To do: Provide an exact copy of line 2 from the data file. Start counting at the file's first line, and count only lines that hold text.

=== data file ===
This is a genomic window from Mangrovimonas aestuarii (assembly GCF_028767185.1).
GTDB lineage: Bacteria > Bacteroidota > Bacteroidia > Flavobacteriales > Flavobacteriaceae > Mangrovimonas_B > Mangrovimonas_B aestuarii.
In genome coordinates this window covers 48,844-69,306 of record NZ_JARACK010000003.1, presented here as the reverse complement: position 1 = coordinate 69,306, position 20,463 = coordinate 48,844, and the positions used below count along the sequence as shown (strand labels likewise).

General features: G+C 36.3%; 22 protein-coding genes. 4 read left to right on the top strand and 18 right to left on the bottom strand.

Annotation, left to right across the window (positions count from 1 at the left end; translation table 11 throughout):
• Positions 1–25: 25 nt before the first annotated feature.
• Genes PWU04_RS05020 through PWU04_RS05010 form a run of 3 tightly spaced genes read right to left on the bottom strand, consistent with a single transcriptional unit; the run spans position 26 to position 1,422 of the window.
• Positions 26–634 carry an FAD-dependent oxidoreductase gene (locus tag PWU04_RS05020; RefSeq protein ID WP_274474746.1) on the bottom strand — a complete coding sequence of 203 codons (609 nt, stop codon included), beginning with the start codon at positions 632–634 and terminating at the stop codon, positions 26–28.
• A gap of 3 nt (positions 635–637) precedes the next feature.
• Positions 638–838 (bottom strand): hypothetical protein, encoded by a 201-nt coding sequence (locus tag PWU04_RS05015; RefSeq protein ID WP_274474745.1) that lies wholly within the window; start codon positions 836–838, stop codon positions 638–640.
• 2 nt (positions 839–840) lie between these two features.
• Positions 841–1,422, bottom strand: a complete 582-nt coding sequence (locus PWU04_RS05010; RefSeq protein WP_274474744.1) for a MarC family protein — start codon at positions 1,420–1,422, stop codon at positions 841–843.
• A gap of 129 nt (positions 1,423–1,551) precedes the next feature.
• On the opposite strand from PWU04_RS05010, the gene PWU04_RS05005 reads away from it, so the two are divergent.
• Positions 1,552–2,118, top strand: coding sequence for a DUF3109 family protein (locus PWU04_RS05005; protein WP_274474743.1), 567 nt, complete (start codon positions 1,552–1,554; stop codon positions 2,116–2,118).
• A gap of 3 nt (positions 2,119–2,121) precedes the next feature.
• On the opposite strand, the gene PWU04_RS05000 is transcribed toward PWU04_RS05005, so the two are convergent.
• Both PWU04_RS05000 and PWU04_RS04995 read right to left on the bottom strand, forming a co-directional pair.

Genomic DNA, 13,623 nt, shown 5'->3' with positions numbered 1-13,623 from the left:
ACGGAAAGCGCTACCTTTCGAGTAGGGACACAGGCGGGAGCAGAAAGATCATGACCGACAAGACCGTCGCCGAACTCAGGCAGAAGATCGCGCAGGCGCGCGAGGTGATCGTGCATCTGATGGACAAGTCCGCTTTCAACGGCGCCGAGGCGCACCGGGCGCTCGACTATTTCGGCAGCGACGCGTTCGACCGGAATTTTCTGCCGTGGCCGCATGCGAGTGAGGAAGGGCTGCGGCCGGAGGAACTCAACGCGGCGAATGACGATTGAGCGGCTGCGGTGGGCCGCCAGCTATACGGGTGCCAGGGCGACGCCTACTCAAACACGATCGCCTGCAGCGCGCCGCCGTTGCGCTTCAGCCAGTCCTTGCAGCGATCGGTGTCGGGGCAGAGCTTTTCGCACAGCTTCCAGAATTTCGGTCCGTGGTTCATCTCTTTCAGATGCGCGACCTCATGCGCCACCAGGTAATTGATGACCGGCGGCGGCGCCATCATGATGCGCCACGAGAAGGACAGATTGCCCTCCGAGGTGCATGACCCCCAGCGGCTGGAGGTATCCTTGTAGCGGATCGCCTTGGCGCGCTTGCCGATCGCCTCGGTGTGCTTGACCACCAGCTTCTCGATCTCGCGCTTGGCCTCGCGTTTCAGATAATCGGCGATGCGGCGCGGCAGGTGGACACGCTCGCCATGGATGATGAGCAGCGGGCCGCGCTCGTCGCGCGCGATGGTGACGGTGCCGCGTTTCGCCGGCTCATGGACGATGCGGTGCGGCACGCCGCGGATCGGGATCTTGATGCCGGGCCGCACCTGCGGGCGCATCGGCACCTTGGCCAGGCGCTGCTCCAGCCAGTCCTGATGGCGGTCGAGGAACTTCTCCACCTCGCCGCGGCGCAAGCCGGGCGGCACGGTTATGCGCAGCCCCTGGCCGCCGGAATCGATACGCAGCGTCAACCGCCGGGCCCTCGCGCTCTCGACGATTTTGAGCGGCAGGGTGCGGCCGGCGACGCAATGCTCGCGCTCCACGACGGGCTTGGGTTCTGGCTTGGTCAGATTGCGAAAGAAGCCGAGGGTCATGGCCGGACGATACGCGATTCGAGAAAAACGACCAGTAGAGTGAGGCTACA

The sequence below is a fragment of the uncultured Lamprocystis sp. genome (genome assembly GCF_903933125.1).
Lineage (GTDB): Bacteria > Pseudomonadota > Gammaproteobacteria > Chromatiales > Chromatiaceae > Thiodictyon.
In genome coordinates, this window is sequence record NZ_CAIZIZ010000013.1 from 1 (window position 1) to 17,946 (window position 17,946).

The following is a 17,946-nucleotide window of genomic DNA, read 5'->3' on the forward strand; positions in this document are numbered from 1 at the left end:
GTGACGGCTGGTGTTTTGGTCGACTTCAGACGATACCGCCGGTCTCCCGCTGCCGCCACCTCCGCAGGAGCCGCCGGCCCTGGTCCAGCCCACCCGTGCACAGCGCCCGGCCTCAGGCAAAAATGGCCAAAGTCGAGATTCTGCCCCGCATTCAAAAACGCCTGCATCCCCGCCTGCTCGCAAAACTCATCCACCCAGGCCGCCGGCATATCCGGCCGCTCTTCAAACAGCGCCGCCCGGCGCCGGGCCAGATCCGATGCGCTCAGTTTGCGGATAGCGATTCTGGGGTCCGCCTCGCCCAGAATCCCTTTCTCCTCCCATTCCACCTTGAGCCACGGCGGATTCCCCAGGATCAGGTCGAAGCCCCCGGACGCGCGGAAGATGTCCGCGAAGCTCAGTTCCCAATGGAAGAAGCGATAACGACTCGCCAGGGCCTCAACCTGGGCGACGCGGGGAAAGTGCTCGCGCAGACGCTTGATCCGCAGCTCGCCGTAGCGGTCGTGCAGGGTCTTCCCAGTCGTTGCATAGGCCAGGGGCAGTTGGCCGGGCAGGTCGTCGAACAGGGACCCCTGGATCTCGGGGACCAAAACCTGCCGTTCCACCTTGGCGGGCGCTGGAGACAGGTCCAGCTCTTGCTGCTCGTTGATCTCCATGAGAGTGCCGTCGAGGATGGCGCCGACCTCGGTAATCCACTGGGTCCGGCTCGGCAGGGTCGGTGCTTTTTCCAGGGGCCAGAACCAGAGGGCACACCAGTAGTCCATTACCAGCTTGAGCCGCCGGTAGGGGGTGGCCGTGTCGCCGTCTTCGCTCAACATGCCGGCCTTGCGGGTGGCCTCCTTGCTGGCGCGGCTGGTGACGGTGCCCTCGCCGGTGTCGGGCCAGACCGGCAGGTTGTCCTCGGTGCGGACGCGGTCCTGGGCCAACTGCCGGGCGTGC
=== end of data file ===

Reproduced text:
GTDB lineage: Bacteria > Bacteroidota > Bacteroidia > Flavobacteriales > Flavobacteriaceae > Mangrovimonas_B > Mangrovimonas_B aestuarii.